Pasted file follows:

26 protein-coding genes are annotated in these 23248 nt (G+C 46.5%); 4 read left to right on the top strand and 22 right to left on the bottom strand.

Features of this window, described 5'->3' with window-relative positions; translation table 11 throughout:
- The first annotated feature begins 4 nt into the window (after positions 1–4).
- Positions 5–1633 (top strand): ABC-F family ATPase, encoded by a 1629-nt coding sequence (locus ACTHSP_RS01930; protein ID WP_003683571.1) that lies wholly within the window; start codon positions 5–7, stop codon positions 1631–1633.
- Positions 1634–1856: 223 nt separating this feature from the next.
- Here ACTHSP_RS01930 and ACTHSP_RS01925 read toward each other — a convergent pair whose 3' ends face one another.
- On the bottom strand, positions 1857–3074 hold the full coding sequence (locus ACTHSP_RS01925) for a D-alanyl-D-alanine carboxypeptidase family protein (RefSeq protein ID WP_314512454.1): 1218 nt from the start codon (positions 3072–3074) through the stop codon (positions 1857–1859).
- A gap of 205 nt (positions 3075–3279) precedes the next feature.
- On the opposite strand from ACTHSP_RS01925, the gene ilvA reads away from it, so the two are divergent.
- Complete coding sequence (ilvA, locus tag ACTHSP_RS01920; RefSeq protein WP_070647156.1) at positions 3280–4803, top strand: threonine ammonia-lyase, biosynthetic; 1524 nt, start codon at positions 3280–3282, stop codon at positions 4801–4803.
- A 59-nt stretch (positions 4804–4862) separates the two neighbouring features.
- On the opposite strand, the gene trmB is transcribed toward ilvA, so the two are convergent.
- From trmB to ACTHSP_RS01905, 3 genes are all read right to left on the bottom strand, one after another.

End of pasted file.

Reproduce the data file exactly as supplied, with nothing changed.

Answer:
26 protein-coding genes are annotated in these 23248 nt (G+C 46.5%); 4 read left to right on the top strand and 22 right to left on the bottom strand.

Features of this window, described 5'->3' with window-relative positions; translation table 11 throughout:
- The first annotated feature begins 4 nt into the window (after positions 1–4).
- Positions 5–1633 (top strand): ABC-F family ATPase, encoded by a 1629-nt coding sequence (locus ACTHSP_RS01930; protein ID WP_003683571.1) that lies wholly within the window; start codon positions 5–7, stop codon positions 1631–1633.
- Positions 1634–1856: 223 nt separating this feature from the next.
- Here ACTHSP_RS01930 and ACTHSP_RS01925 read toward each other — a convergent pair whose 3' ends face one another.
- On the bottom strand, positions 1857–3074 hold the full coding sequence (locus ACTHSP_RS01925) for a D-alanyl-D-alanine carboxypeptidase family protein (RefSeq protein ID WP_314512454.1): 1218 nt from the start codon (positions 3072–3074) through the stop codon (positions 1857–1859).
- A gap of 205 nt (positions 3075–3279) precedes the next feature.
- On the opposite strand from ACTHSP_RS01925, the gene ilvA reads away from it, so the two are divergent.
- Complete coding sequence (ilvA, locus tag ACTHSP_RS01920; RefSeq protein WP_070647156.1) at positions 3280–4803, top strand: threonine ammonia-lyase, biosynthetic; 1524 nt, start codon at positions 3280–3282, stop codon at positions 4801–4803.
- A 59-nt stretch (positions 4804–4862) separates the two neighbouring features.
- On the opposite strand, the gene trmB is transcribed toward ilvA, so the two are convergent.
- From trmB to ACTHSP_RS01905, 3 genes are all read right to left on the bottom strand, one after another.